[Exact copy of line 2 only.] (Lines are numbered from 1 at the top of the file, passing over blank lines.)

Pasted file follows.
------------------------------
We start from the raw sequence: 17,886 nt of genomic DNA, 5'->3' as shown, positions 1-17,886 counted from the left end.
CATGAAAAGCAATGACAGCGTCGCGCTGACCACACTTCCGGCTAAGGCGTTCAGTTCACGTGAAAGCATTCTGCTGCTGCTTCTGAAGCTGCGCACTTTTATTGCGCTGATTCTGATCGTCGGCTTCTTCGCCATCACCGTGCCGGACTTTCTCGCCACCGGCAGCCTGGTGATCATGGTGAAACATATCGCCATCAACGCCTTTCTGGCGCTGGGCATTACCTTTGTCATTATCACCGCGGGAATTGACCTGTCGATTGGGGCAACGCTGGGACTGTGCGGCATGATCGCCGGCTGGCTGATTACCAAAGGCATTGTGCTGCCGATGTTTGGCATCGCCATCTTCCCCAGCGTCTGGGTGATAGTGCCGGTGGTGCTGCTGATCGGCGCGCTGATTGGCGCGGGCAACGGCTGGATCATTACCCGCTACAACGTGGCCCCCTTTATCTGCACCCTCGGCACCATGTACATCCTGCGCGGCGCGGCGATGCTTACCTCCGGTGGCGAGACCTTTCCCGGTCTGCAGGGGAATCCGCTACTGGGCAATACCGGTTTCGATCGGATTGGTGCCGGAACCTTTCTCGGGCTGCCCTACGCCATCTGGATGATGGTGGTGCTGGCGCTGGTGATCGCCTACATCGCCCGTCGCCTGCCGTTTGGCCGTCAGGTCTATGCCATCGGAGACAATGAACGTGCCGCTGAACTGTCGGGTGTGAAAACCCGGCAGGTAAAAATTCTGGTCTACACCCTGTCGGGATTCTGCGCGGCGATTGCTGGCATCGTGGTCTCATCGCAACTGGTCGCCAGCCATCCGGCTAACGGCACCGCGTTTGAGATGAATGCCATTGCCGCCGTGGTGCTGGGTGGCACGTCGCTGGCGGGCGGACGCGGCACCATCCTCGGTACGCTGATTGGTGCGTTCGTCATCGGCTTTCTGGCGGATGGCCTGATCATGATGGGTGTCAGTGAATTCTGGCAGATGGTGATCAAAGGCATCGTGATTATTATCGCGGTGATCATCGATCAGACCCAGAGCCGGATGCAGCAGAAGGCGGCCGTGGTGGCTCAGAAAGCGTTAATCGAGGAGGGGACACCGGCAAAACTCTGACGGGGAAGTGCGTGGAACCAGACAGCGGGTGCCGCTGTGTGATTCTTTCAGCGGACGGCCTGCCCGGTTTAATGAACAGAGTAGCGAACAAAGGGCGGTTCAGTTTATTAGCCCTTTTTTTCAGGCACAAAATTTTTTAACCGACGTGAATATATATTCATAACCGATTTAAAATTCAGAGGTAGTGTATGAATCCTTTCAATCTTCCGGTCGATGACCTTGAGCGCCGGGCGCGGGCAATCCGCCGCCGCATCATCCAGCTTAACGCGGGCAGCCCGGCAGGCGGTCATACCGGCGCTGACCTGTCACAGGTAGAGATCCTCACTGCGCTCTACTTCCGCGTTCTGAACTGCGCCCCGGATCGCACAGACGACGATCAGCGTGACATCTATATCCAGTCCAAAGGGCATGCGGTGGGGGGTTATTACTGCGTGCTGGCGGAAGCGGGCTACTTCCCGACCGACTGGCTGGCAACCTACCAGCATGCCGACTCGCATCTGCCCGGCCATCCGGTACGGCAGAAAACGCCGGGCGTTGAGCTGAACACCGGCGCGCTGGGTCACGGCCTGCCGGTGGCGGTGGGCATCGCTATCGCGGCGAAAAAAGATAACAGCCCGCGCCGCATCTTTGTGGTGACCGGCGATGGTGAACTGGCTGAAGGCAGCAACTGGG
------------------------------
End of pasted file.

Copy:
CATGAAAAGCAATGACAGCGTCGCGCTGACCACACTTCCGGCTAAGGCGTTCAGTTCACGTGAAAGCATTCTGCTGCTGCTTCTGAAGCTGCGCACTTTTATTGCGCTGATTCTGATCGTCGGCTTCTTCGCCATCACCGTGCCGGACTTTCTCGCCACCGGCAGCCTGGTGATCATGGTGAAACATATCGCCATCAACGCCTTTCTGGCGCTGGGCATTACCTTTGTCATTATCACCGCGGGAATTGACCTGTCGATTGGGGCAACGCTGGGACTGTGCGGCATGATCGCCGGCTGGCTGATTACCAAAGGCATTGTGCTGCCGATGTTTGGCATCGCCATCTTCCCCAGCGTCTGGGTGATAGTGCCGGTGGTGCTGCTGATCGGCGCGCTGATTGGCGCGGGCAACGGCTGGATCATTACCCGCTACAACGTGGCCCCCTTTATCTGCACCCTCGGCACCATGTACATCCTGCGCGGCGCGGCGATGCTTACCTCCGGTGGCGAGACCTTTCCCGGTCTGCAGGGGAATCCGCTACTGGGCAATACCGGTTTCGATCGGATTGGTGCCGGAACCTTTCTCGGGCTGCCCTACGCCATCTGGATGATGGTGGTGCTGGCGCTGGTGATCGCCTACATCGCCCGTCGCCTGCCGTTTGGCCGTCAGGTCTATGCCATCGGAGACAATGAACGTGCCGCTGAACTGTCGGGTGTGAAAACCCGGCAGGTAAAAATTCTGGTCTACACCCTGTCGGGATTCTGCGCGGCGATTGCTGGCATCGTGGTCTCATCGCAACTGGTCGCCAGCCATCCGGCTAACGGCACCGCGTTTGAGATGAATGCCATTGCCGCCGTGGTGCTGGGTGGCACGTCGCTGGCGGGCGGACGCGGCACCATCCTCGGTACGCTGATTGGTGCGTTCGTCATCGGCTTTCTGGCGGATGGCCTGATCATGATGGGTGTCAGTGAATTCTGGCAGATGGTGATCAAAGGCATCGTGATTATTATCGCGGTGATCATCGATCAGACCCAGAGCCGGATGCAGCAGAAGGCGGCCGTGGTGGCTCAGAAAGCGTTAATCGAGGAGGGGACACCGGCAAAACTCTGACGGGGAAGTGCGTGGAACCAGACAGCGGGTGCCGCTGTGTGATTCTTTCAGCGGACGGCCTGCCCGGTTTAATGAACAGAGTAGCGAACAAAGGGCGGTTCAGTTTATTAGCCCTTTTTTTCAGGCACAAAATTTTTTAACCGACGTGAATATATATTCATAACCGATTTAAAATTCAGAGGTAGTGTATGAATCCTTTCAATCTTCCGGTCGATGACCTTGAGCGCCGGGCGCGGGCAATCCGCCGCCGCATCATCCAGCTTAACGCGGGCAGCCCGGCAGGCGGTCATACCGGCGCTGACCTGTCACAGGTAGAGATCCTCACTGCGCTCTACTTCCGCGTTCTGAACTGCGCCCCGGATCGCACAGACGACGATCAGCGTGACATCTATATCCAGTCCAAAGGGCATGCGGTGGGGGGTTATTACTGCGTGCTGGCGGAAGCGGGCTACTTCCCGACCGACTGGCTGGCAACCTACCAGCATGCCGACTCGCATCTGCCCGGCCATCCGGTACGGCAGAAAACGCCGGGCGTTGAGCTGAACACCGGCGCGCTGGGTCACGGCCTGCCGGTGGCGGTGGGCATCGCTATCGCGGCGAAAAAAGATAACAGCCCGCGCCGCATCTTTGTGGTGACCGGCGATGGTGAACTGGCTGAAGGCAGCAACTGGG